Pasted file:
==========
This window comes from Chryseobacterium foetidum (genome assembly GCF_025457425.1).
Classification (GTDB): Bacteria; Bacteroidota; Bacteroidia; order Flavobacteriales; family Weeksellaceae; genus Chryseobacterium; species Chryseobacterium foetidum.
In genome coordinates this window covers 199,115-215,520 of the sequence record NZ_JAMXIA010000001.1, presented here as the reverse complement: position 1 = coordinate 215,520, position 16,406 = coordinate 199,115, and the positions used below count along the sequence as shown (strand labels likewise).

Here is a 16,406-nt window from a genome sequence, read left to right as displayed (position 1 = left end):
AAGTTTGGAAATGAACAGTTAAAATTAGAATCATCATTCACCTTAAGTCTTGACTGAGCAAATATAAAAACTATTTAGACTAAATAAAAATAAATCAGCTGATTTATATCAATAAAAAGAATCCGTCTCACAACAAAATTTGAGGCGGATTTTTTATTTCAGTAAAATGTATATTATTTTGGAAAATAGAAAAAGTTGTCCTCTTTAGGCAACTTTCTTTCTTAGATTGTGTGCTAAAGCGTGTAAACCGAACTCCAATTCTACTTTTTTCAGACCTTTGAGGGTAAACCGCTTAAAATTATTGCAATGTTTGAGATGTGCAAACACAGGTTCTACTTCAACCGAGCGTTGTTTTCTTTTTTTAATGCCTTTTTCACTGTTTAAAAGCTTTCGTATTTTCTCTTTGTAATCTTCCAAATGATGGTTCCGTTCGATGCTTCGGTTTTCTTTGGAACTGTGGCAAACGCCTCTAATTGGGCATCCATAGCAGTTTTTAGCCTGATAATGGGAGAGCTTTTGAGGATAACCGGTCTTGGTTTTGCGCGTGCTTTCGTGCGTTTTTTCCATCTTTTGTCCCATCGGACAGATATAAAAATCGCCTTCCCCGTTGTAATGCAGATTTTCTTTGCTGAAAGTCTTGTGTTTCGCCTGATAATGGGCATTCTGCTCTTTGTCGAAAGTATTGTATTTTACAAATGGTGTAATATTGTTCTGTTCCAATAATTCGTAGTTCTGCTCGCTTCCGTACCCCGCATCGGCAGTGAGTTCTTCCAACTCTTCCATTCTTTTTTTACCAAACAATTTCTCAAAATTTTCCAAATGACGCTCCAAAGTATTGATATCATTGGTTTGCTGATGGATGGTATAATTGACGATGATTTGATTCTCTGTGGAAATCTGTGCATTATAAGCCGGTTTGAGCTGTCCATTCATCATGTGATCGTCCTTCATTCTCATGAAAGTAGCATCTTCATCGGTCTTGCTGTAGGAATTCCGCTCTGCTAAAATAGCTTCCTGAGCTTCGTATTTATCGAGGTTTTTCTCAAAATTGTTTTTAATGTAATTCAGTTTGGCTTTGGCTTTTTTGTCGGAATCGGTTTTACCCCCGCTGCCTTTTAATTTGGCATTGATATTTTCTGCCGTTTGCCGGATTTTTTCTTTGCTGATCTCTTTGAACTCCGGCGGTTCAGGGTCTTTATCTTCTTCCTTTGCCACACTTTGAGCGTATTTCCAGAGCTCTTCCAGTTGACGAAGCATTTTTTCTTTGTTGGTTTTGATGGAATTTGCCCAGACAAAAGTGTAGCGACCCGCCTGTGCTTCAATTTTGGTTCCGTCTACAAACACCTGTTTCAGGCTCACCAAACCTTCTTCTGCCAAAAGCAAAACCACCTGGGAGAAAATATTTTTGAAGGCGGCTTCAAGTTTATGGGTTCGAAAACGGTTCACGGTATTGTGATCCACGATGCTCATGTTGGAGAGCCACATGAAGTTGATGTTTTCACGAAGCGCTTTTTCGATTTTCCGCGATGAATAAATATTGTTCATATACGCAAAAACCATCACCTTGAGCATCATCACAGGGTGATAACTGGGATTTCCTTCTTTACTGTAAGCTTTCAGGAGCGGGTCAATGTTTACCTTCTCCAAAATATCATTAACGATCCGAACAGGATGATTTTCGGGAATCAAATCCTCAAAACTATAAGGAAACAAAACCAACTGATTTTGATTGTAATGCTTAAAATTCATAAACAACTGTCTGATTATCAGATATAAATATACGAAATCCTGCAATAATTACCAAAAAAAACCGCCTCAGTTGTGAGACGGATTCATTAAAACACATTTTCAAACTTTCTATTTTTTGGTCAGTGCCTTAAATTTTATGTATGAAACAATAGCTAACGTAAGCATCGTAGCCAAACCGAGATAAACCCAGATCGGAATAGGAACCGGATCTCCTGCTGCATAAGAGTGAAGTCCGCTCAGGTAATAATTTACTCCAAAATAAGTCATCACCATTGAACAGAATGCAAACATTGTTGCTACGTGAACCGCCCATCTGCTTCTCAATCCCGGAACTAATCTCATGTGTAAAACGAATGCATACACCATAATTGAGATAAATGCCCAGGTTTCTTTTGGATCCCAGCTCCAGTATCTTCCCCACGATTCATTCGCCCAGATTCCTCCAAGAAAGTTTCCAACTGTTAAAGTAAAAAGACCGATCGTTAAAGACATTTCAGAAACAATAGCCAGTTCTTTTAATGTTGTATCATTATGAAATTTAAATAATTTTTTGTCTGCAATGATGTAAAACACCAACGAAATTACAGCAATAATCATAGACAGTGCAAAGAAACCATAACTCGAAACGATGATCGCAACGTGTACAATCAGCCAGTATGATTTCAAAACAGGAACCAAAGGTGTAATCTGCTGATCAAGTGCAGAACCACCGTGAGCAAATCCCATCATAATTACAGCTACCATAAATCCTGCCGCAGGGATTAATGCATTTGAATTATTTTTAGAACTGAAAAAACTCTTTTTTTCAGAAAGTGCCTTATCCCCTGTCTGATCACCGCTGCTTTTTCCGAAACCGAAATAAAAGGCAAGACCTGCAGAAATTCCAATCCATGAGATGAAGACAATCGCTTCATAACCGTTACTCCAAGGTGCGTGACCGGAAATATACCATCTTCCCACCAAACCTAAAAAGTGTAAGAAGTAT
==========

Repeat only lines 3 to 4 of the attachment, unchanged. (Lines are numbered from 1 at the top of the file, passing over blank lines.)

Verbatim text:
In genome coordinates this window covers 199,115-215,520 of the sequence record NZ_JAMXIA010000001.1, presented here as the reverse complement: position 1 = coordinate 215,520, position 16,406 = coordinate 199,115, and the positions used below count along the sequence as shown (strand labels likewise).

Here is a 16,406-nt window from a genome sequence, read left to right as displayed (position 1 = left end):